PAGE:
Not So Remote Insider Threats

Angela Osborne CPP, PSP, PCI February 10, 2021

Insider threats, a security risk that comes from inside the organization itself, continue to be a risk for organizations even in the midst of a global pandemic.  With many employees working remotely and dealing with the challenges COVID-19 presents, it is easier than ever for employees to be recruited even unintentionally by threat actors. That’s because adversaries now have access to free or commercially available technological tools. These tools, which include forms of social media, encrypted communication platforms, and dedicated tech devices, facilitate identifying, vetting, soliciting, and staying in contact with insiders.

Social Media Has Changed the Game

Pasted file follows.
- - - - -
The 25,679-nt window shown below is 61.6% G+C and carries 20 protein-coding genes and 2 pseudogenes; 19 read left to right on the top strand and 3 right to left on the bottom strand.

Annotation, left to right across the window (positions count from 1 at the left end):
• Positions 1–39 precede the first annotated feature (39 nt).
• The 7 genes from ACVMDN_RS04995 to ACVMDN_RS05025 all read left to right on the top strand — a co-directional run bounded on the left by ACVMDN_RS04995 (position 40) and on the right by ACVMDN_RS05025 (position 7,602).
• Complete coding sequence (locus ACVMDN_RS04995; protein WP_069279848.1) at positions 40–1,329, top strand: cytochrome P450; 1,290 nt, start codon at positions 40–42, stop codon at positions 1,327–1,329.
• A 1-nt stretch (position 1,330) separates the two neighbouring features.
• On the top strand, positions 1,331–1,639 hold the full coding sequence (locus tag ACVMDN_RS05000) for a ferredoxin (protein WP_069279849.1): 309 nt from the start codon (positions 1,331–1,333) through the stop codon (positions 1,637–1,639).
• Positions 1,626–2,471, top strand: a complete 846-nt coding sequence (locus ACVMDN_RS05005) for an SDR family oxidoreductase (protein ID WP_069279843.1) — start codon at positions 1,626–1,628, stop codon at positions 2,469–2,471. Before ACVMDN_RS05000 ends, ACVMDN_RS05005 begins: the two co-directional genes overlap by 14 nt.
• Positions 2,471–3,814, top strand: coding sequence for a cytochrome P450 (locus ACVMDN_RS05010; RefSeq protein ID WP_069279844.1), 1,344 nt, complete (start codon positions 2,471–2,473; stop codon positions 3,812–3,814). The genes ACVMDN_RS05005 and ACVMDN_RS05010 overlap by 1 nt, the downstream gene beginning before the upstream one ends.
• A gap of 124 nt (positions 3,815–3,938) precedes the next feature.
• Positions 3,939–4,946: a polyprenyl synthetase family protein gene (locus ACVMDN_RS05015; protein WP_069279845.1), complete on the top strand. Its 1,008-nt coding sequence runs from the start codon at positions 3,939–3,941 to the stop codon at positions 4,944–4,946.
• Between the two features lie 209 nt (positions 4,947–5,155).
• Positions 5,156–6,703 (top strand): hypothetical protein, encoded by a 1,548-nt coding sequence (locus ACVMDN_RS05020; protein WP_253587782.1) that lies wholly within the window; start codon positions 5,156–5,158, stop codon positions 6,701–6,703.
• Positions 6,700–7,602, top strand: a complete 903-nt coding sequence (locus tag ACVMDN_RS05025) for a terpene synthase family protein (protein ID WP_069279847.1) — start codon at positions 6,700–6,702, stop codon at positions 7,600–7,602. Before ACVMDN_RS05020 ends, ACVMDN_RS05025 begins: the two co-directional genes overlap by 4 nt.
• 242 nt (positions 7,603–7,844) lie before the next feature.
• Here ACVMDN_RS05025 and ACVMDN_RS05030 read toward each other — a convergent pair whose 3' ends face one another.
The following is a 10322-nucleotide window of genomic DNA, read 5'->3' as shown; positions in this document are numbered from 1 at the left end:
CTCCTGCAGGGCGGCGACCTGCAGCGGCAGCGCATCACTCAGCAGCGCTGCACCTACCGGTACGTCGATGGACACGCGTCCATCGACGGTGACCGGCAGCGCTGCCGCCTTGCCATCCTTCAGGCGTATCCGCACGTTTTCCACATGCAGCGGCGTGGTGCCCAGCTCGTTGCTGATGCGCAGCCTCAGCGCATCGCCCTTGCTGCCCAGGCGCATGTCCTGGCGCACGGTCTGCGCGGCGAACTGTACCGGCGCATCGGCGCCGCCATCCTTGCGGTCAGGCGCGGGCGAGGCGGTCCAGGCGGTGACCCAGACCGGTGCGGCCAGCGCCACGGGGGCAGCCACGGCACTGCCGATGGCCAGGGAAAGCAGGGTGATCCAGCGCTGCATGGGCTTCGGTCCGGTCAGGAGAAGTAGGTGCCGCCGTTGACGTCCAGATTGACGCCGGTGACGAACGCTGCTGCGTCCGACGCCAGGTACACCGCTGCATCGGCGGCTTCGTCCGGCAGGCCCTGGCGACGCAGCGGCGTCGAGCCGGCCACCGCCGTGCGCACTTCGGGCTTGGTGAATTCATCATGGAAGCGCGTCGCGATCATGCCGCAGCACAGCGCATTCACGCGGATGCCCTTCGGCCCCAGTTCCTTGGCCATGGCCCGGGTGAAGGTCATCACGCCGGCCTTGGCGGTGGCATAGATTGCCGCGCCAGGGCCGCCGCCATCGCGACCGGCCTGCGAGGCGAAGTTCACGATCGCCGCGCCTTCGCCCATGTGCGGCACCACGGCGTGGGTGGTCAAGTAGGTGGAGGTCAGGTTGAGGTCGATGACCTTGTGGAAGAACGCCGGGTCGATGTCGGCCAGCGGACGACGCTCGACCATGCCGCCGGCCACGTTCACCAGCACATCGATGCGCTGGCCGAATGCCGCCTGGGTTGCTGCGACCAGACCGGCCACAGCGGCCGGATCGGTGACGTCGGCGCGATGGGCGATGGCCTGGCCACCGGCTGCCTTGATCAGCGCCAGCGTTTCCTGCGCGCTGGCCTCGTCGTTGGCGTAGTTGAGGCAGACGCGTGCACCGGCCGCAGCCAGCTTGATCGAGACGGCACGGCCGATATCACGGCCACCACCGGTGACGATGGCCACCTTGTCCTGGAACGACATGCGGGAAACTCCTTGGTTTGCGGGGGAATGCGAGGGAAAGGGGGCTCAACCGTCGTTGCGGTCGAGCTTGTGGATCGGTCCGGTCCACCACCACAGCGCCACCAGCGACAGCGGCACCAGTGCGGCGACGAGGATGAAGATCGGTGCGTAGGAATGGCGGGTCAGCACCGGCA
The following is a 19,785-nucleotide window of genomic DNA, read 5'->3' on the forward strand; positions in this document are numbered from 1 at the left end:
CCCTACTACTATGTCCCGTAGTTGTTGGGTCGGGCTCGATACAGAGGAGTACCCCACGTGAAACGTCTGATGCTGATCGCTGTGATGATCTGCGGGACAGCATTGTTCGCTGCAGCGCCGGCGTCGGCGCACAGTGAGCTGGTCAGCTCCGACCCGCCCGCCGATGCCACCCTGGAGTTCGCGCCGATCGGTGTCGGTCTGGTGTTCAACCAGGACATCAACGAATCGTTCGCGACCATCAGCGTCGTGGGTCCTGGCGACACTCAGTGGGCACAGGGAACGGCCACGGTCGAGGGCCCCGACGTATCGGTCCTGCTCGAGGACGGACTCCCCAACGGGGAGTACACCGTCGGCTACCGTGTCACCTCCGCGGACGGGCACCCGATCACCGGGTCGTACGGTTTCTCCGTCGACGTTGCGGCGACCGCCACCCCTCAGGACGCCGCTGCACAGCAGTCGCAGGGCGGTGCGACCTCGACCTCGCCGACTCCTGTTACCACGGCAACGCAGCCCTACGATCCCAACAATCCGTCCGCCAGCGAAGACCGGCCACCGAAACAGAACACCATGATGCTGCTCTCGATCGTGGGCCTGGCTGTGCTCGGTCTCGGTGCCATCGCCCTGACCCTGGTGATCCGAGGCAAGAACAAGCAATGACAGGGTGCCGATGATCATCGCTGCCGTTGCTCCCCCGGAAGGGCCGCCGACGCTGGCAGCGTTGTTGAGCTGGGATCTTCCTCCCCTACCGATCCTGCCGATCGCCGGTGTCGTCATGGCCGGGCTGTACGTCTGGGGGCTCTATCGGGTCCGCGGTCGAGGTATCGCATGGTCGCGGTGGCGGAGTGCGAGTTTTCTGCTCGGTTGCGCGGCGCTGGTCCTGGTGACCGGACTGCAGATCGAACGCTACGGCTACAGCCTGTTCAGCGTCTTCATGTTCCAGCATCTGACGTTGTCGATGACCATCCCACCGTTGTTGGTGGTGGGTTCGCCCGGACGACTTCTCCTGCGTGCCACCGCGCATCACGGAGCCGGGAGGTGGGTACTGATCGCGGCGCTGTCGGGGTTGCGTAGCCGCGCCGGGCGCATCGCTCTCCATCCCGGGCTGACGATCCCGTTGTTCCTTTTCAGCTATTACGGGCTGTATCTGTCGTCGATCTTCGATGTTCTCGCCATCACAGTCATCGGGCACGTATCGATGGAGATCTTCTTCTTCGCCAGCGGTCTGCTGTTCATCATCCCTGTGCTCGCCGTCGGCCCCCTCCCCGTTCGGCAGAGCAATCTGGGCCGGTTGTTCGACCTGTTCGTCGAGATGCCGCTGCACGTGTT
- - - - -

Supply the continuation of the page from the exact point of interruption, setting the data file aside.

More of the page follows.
Today, approximately 70% of Americans use social media to connect with one another, engage with news content, and share information. Social media has consequently become an ideal way to identify insiders and pre-vet them for an initial approach. As COVID-19 makes meeting in person increasingly difficult for the foreseeable future, many are turning toward social media to maintain the social interactions they need to feel connected. At the same time, social media has become a breeding ground for insider targeting because it provides a way to propagate disinformation and target individuals likely to be receptive to it. Even more so, it provides a means to develop relationships with organizational insiders and socialize with them. By using social media to gain an insider’s trust, employees are more likely to disregard company policies and commitments.